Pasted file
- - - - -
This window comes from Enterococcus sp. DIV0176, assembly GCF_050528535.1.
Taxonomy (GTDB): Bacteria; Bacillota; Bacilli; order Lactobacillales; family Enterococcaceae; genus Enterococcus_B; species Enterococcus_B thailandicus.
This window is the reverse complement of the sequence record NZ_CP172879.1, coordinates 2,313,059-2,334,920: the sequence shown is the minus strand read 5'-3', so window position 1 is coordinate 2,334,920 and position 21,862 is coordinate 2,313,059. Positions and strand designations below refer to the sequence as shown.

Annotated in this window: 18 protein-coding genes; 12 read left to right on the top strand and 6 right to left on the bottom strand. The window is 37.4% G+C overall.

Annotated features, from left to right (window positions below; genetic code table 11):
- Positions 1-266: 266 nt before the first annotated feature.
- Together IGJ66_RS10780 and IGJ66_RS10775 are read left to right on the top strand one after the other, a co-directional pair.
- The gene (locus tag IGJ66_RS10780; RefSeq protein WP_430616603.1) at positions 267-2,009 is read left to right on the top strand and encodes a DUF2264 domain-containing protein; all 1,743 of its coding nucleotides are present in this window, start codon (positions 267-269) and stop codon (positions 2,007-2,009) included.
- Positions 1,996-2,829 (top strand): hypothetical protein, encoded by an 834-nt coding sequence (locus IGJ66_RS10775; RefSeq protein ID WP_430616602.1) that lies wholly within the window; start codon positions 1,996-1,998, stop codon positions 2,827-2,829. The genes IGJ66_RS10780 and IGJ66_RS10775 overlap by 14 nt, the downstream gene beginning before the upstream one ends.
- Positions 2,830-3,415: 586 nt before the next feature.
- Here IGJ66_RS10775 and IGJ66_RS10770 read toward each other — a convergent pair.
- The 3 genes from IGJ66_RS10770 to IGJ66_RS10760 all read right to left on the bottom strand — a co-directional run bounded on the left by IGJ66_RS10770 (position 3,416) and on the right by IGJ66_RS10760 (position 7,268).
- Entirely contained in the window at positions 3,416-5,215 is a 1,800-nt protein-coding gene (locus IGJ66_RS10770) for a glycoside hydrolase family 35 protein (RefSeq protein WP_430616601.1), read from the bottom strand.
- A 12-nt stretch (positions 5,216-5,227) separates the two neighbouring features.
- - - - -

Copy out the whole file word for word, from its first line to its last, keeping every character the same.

This window comes from Enterococcus sp. DIV0176, assembly GCF_050528535.1.
Taxonomy (GTDB): Bacteria; Bacillota; Bacilli; order Lactobacillales; family Enterococcaceae; genus Enterococcus_B; species Enterococcus_B thailandicus.
This window is the reverse complement of the sequence record NZ_CP172879.1, coordinates 2,313,059-2,334,920: the sequence shown is the minus strand read 5'-3', so window position 1 is coordinate 2,334,920 and position 21,862 is coordinate 2,313,059. Positions and strand designations below refer to the sequence as shown.

Annotated in this window: 18 protein-coding genes; 12 read left to right on the top strand and 6 right to left on the bottom strand. The window is 37.4% G+C overall.

Annotated features, from left to right (window positions below; genetic code table 11):
- Positions 1-266: 266 nt before the first annotated feature.
- Together IGJ66_RS10780 and IGJ66_RS10775 are read left to right on the top strand one after the other, a co-directional pair.
- The gene (locus tag IGJ66_RS10780; RefSeq protein WP_430616603.1) at positions 267-2,009 is read left to right on the top strand and encodes a DUF2264 domain-containing protein; all 1,743 of its coding nucleotides are present in this window, start codon (positions 267-269) and stop codon (positions 2,007-2,009) included.
- Positions 1,996-2,829 (top strand): hypothetical protein, encoded by an 834-nt coding sequence (locus IGJ66_RS10775; RefSeq protein ID WP_430616602.1) that lies wholly within the window; start codon positions 1,996-1,998, stop codon positions 2,827-2,829. The genes IGJ66_RS10780 and IGJ66_RS10775 overlap by 14 nt, the downstream gene beginning before the upstream one ends.
- Positions 2,830-3,415: 586 nt before the next feature.
- Here IGJ66_RS10775 and IGJ66_RS10770 read toward each other — a convergent pair.
- The 3 genes from IGJ66_RS10770 to IGJ66_RS10760 all read right to left on the bottom strand — a co-directional run bounded on the left by IGJ66_RS10770 (position 3,416) and on the right by IGJ66_RS10760 (position 7,268).
- Entirely contained in the window at positions 3,416-5,215 is a 1,800-nt protein-coding gene (locus IGJ66_RS10770) for a glycoside hydrolase family 35 protein (RefSeq protein WP_430616601.1), read from the bottom strand.
- A 12-nt stretch (positions 5,216-5,227) separates the two neighbouring features.